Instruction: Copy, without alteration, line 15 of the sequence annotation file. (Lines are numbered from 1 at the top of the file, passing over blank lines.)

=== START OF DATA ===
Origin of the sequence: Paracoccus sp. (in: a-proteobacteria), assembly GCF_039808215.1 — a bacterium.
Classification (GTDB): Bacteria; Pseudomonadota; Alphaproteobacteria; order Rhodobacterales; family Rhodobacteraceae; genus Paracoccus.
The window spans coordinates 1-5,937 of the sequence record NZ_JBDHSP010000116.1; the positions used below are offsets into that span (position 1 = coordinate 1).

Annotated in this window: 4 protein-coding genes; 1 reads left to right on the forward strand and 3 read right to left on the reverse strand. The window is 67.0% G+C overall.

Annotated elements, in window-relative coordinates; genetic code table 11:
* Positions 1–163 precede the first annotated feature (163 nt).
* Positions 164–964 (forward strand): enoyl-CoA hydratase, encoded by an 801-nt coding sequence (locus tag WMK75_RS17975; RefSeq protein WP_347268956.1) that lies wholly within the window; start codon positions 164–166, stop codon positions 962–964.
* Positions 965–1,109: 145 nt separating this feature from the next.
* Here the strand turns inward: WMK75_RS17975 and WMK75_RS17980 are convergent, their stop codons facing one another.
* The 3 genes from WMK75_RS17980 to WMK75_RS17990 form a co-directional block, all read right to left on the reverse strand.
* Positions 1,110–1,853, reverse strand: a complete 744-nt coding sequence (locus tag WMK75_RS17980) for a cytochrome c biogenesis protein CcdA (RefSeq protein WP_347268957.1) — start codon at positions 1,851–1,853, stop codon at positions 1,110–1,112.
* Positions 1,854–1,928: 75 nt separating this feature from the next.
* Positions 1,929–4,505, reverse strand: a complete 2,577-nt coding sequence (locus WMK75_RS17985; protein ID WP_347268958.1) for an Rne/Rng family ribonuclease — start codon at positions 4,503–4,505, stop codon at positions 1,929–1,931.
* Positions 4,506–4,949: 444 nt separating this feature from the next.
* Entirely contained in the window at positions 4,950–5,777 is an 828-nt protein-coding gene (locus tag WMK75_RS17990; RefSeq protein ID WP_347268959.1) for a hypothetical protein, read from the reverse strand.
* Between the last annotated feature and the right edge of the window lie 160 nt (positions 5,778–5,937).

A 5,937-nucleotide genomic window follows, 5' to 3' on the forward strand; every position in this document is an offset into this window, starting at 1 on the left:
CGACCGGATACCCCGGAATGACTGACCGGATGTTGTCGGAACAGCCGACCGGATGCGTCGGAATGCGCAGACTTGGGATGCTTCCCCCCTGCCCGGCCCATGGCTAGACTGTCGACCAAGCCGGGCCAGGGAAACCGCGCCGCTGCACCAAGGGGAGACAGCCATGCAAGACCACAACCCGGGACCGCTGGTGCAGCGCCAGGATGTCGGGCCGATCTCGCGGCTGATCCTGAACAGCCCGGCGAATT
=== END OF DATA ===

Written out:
* Entirely contained in the window at positions 4,950–5,777 is an 828-nt protein-coding gene (locus tag WMK75_RS17990; RefSeq protein ID WP_347268959.1) for a hypothetical protein, read from the reverse strand.